Related: Tax Basics For Business Owners
Come-Along & Tag-Along Provisions
Tag-along provisions cater for the event of a majority shareholder selling their shares to a third party and, rather than leave a dissatisfied minority shareholder behind, the sale of the majority shareholding is subject to the offer being extended to the minority shareholder on the same terms.
Closely related to these provisions are come-along provisions, which prevent a minority shareholder from blocking a sale of the majority shareholder’s interest in the company.
In essence, where one or more majority shareholders wish to sell their shares to a third party, the majority shareholders can force the minority shareholders to sell their shares on the same terms.
The above can, at best, only be regarded as a guideline, and if anything, serves to illustrate how template founding documents cannot be relied upon as a one-size-fits-all approach to fitting the unique needs of a company and its shareholders. Specifically, the contents of this article ought not to be relied upon as legal advice.
6 Resources For Start-ups Looking For Funding
Here are 6 online resources that can help you pay the bills and grow your business at the same time.
Anyone who has ever considered starting their own business, or is currently in the process of doing so, knows that every little bit helps when it comes to making ends meet. Part of the charm of start-up culture is the low-budget creative atmosphere that seems to continually fuel innovation. But, eventually you’re going to have to keep the lights on and water running, and you can’t do that with creativity alone.
Whether you are a business that is just starting out, or already well on your way, there are plenty of online platforms that offer start-ups advice and funding opportunities. Here are 6 online resources that can help you pay the bills and grow your business at the same time.
At one point it seemed that anyone with a clever idea could make a video showing why the world should invest in the next big thing. While a lot of crazy projects have gotten funded over the years, utilising a crowdfunding platforms like Kickstarter continues to be a viable way to get your project off the ground. Of course, if you want to reach your funding goals, it’s best that you have already done your market research, have a solid plan, and treat crowdfunding like a global VC.
Visit Kickstarter here.
Those who are new to the start-up world might not know exactly where to start when it comes to looking for funding. While the freelance economy has grown immensely in the last 5 years, it’s important to know where to look.
Platforms like Toptal offer a wide range of freelance professionals that specialise start-up funding. Start-ups seeking a consultant on Toptal can also rest easy knowing that they carefully screen each candidate, ensuring they have the necessary professional background and experience to guarantee a successful project.
Visit Toptal here.
If you couldn’t already tell by the name, appbacker is definitely worth checking out if you are a start-up working in app technology for both Android and Iphone. The platform helps people discover different apps through the crowdsourcing model. Investors can scroll through apps from around the world, and if they like what they see, they can choose to invest. Funding incentive is based on an investor’s ability to purchase an app at the wholesale price, eventually making a profit once the app starts flying off the shelves in the official app store.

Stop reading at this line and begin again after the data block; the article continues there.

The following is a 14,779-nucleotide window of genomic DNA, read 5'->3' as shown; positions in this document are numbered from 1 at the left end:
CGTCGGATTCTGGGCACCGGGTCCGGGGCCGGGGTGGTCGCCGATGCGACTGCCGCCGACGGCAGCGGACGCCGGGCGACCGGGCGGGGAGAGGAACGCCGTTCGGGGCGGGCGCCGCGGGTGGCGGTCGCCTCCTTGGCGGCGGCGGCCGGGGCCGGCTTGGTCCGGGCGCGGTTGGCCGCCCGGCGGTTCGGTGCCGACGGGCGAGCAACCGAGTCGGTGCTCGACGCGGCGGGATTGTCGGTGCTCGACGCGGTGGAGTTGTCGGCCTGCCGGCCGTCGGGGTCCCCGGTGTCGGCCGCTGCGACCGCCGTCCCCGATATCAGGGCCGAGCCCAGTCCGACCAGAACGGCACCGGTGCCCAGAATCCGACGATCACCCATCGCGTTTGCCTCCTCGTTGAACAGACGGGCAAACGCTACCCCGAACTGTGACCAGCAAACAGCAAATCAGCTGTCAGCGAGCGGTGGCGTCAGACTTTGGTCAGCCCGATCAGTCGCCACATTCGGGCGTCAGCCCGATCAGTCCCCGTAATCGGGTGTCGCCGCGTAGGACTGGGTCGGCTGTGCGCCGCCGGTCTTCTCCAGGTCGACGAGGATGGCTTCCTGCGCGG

Visit Appbackr here.
Investors are more likely to invest locally, which is why Gust is an attractive option for start-ups around the world, as they represent over eighty countries worldwide. Founded by a team of investors and lawyers, Gust knows their way around the start-up world.
With portals for both start-ups and investors, the platform seamlessly connects those seeking funds and those looking to invest. Start-ups can create a profile on Gust, and also have access to tools and tips to help them regulate finances and legal matters.
Visit Gust here.
Not just for investment, although that is a major part of the platform, AngelList is also a great place to find start-up jobs as well as recruitment. Those start-ups that are looking to expand can greatly benefit from this feature, while also getting their name out there to potential investors.
Their syndicate platform, led by technology experts make room for those who are looking to invest the chance to apply to a lead or directly invest in a fund.
Visit AngelList here.
From top corporations to big name accelerators, Seedrs aims to simplify the funding process for investors. Providing a vast network of investors from 48 different countries, who tap into an additionally impressive network of start-ups, there is plenty of room for collaboration on this platform. Seeders also encourages investors and start-ups to continue their relationship after the transaction is made. Their online and offline networks aim keep both start-ups and investors in the loop.
Depending at what stage of development your company has currently reached, exploring various funding options available to you is a worthwhile endeavour. Rather than blindly pitching investors, investigating each potential platform, whether it’s crowdfunding or a hiring a freelance funding expert, will save you time and resources so you can focus on the right type of investment based on your needs.